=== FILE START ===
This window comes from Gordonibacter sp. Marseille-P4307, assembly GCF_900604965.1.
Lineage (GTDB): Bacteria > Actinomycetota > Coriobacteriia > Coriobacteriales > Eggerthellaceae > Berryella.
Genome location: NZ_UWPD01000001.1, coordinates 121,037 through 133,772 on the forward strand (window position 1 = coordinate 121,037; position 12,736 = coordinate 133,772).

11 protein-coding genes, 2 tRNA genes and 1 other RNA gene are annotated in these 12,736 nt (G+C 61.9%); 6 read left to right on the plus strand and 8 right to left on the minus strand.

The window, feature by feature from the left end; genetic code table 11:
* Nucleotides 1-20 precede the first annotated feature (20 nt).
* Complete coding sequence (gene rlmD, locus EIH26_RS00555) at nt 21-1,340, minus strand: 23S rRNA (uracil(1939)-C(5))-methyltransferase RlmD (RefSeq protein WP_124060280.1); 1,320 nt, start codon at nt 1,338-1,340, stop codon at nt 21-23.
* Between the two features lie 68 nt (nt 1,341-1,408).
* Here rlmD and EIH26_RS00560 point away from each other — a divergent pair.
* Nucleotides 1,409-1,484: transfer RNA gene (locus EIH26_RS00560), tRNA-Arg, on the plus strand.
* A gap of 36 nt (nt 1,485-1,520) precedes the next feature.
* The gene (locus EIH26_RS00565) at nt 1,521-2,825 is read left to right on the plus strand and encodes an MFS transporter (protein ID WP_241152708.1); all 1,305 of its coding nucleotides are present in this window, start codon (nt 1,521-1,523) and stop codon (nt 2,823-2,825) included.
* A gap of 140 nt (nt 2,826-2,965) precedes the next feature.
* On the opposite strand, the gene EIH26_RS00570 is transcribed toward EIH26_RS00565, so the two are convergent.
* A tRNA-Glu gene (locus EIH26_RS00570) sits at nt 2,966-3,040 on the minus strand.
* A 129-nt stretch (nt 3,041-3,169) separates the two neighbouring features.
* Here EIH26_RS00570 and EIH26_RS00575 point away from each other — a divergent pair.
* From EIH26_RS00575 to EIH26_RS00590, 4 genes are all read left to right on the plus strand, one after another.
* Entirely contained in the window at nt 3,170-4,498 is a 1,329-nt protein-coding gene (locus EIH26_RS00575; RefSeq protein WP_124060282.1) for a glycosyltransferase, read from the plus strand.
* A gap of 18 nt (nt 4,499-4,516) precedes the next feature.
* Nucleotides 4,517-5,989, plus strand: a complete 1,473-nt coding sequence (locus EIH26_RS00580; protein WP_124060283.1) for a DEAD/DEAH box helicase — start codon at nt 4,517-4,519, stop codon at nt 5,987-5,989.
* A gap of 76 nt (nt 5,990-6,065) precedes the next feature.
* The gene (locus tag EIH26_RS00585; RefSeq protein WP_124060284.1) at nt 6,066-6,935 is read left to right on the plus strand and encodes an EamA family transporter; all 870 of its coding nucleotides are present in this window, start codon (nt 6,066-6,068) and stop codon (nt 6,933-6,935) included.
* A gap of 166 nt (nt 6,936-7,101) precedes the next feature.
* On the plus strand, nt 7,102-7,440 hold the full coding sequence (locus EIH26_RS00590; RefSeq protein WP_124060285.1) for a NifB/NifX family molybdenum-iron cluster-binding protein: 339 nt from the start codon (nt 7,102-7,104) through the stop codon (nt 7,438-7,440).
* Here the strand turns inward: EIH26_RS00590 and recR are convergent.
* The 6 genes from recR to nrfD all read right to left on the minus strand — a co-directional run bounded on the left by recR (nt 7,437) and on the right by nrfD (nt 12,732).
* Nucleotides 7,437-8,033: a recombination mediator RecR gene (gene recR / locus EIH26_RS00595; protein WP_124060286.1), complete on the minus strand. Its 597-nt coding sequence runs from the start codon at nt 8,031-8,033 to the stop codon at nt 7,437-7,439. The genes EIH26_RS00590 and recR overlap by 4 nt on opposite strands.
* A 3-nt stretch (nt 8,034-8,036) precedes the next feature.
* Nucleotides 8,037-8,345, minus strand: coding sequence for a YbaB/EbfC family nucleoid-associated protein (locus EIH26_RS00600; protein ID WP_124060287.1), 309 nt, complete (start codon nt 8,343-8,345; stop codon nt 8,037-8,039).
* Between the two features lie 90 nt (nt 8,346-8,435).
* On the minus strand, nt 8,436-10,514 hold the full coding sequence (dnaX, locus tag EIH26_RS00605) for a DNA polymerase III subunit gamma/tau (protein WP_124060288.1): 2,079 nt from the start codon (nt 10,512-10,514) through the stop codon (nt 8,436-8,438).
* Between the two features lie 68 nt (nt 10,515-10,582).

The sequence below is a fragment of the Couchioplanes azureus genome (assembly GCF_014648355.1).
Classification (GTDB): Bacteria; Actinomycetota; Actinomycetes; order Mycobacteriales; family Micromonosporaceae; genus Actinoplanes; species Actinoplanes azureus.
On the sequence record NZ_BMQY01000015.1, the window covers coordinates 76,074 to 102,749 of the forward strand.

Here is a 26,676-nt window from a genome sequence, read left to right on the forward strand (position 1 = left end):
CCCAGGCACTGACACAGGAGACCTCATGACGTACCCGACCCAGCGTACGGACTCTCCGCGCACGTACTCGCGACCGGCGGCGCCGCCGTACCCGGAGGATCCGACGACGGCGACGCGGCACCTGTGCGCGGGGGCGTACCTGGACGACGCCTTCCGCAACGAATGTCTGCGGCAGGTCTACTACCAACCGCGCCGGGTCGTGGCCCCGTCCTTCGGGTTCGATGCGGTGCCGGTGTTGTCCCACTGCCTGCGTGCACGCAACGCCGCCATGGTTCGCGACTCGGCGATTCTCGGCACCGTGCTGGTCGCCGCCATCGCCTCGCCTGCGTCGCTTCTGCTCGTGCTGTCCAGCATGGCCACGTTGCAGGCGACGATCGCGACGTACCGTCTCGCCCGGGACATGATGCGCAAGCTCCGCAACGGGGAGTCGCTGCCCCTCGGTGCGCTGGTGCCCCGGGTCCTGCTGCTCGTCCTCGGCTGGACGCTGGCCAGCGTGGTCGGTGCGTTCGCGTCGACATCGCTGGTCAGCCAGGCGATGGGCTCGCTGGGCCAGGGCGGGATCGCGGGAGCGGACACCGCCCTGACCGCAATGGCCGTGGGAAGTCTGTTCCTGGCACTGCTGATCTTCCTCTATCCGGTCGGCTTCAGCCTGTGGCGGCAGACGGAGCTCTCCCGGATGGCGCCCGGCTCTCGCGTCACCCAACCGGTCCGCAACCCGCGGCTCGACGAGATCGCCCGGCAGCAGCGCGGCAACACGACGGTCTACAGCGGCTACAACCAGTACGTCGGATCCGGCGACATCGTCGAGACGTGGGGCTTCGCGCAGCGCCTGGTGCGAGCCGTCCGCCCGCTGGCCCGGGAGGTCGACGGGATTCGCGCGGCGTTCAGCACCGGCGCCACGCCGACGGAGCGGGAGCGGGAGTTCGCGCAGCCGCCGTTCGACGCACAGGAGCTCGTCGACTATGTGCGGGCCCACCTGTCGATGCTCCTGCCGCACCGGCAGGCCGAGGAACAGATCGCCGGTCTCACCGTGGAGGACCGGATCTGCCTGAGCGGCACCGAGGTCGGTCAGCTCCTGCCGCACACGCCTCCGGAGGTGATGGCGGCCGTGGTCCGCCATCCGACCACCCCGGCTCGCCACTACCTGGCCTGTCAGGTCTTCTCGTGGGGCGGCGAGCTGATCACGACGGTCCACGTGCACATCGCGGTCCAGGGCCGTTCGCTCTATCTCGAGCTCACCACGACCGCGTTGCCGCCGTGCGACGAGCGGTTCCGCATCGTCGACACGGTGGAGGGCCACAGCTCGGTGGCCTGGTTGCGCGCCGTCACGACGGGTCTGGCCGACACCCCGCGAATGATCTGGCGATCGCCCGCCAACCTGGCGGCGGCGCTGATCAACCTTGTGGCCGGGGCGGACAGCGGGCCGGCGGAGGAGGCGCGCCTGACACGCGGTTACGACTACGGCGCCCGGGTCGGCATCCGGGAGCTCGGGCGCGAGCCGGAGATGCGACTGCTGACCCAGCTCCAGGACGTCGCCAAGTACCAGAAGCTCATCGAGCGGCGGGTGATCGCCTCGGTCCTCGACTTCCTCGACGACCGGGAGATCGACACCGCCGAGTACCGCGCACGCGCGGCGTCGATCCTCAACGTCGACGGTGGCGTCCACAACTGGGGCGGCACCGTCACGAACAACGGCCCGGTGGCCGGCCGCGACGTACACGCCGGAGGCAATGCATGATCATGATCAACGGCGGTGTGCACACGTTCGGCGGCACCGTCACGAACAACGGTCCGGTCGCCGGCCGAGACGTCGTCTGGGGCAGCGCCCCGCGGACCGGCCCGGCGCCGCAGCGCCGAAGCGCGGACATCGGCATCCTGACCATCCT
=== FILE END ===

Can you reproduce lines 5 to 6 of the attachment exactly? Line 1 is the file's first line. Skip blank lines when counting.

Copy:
The window, feature by feature from the left end; genetic code table 11:
* Nucleotides 1-20 precede the first annotated feature (20 nt).